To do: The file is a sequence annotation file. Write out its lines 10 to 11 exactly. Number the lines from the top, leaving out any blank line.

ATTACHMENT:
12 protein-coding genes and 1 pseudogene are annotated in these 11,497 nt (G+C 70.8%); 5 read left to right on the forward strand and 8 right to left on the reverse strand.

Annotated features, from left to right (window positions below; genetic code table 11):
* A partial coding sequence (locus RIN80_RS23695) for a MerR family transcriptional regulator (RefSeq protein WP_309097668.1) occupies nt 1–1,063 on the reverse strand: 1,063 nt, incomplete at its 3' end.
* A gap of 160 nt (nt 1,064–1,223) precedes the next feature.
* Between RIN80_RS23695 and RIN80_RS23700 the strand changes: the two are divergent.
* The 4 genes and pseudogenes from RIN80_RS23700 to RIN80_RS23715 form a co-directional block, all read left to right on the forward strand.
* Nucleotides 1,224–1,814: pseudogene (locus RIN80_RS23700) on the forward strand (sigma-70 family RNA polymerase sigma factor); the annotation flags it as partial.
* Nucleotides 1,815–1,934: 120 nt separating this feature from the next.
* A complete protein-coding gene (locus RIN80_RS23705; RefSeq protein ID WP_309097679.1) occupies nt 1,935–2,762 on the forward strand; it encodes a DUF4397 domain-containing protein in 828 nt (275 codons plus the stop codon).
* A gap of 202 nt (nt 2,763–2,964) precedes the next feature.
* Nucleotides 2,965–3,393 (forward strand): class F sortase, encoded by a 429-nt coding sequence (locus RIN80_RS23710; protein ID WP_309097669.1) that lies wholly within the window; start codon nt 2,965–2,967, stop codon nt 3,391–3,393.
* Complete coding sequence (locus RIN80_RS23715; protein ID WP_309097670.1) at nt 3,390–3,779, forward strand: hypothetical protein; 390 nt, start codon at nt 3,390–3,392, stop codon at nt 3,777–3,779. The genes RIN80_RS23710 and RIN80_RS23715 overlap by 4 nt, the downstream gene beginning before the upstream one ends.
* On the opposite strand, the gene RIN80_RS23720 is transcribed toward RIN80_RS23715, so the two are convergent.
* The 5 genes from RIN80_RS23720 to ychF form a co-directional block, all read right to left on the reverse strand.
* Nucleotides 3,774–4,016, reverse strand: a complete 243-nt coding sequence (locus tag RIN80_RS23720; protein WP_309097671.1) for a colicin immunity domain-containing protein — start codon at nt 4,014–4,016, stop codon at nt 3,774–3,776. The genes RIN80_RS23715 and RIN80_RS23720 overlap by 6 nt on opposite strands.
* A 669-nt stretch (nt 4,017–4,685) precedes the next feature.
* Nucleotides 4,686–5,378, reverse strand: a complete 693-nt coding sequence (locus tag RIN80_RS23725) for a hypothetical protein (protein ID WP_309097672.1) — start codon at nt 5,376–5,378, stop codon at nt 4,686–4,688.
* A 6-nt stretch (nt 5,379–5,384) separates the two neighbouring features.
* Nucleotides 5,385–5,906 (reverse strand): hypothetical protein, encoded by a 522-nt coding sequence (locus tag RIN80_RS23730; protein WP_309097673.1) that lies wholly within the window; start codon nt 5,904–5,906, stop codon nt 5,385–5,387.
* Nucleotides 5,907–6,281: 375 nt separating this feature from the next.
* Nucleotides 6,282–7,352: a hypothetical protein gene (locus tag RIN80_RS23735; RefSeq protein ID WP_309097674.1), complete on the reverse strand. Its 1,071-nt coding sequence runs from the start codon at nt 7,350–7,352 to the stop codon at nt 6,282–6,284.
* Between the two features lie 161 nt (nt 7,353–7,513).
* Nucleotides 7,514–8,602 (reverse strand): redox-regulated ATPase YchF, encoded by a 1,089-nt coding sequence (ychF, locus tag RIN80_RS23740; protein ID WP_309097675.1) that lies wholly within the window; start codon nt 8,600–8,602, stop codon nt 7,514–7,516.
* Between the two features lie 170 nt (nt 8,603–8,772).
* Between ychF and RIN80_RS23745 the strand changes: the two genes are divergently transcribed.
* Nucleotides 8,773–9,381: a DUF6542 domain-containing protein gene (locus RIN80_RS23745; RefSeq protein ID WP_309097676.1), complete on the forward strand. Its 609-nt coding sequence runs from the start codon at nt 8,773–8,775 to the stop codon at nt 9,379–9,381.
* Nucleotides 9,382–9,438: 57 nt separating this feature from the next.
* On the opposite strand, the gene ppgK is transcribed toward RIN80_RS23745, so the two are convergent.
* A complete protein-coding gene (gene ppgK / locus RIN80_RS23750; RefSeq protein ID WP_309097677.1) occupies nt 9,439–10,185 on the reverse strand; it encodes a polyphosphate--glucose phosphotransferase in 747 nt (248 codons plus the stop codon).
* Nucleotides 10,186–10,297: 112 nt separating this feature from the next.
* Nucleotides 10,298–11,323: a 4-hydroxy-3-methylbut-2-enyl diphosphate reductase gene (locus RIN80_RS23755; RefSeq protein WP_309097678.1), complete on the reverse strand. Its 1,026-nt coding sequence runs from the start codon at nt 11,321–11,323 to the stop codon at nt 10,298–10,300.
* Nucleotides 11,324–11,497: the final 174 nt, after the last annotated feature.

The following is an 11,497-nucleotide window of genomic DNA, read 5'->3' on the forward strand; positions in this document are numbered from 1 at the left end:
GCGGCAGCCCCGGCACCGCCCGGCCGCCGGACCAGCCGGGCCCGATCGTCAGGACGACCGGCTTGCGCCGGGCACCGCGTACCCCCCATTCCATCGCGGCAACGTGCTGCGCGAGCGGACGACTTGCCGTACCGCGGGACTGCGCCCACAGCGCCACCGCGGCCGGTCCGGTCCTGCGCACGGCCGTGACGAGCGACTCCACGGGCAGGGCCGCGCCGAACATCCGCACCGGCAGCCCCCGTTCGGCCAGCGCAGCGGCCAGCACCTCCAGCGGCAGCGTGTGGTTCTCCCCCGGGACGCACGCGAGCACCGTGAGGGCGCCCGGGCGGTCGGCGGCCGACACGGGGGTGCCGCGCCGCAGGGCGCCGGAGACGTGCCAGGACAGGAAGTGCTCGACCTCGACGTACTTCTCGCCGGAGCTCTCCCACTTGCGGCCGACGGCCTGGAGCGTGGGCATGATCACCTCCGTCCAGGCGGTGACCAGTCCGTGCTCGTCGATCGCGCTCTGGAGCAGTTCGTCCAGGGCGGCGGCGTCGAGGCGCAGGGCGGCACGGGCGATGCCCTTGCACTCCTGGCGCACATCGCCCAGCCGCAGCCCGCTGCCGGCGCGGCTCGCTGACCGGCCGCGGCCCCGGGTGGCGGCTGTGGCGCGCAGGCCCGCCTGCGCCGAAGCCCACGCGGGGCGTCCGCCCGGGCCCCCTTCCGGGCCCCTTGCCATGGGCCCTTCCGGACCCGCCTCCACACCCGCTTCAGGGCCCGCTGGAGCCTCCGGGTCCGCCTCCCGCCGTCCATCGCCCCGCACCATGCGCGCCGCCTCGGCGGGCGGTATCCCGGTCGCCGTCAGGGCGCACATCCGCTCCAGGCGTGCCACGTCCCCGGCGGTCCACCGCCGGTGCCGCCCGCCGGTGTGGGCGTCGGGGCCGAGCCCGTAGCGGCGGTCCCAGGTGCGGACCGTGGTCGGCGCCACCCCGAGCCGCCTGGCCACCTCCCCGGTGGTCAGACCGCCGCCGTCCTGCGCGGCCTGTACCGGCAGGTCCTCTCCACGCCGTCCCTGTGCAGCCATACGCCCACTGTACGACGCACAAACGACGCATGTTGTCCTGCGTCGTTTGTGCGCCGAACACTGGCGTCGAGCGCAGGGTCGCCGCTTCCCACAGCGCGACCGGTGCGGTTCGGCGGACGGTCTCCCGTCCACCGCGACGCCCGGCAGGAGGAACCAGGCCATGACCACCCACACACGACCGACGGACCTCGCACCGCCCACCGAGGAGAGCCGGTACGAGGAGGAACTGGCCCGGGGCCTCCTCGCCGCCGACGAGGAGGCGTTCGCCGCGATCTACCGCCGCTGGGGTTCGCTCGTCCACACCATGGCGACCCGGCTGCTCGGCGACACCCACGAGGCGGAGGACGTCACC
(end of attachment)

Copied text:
* A gap of 202 nt (nt 2,763–2,964) precedes the next feature.
* Nucleotides 2,965–3,393 (forward strand): class F sortase, encoded by a 429-nt coding sequence (locus RIN80_RS23710; protein ID WP_309097669.1) that lies wholly within the window; start codon nt 2,965–2,967, stop codon nt 3,391–3,393.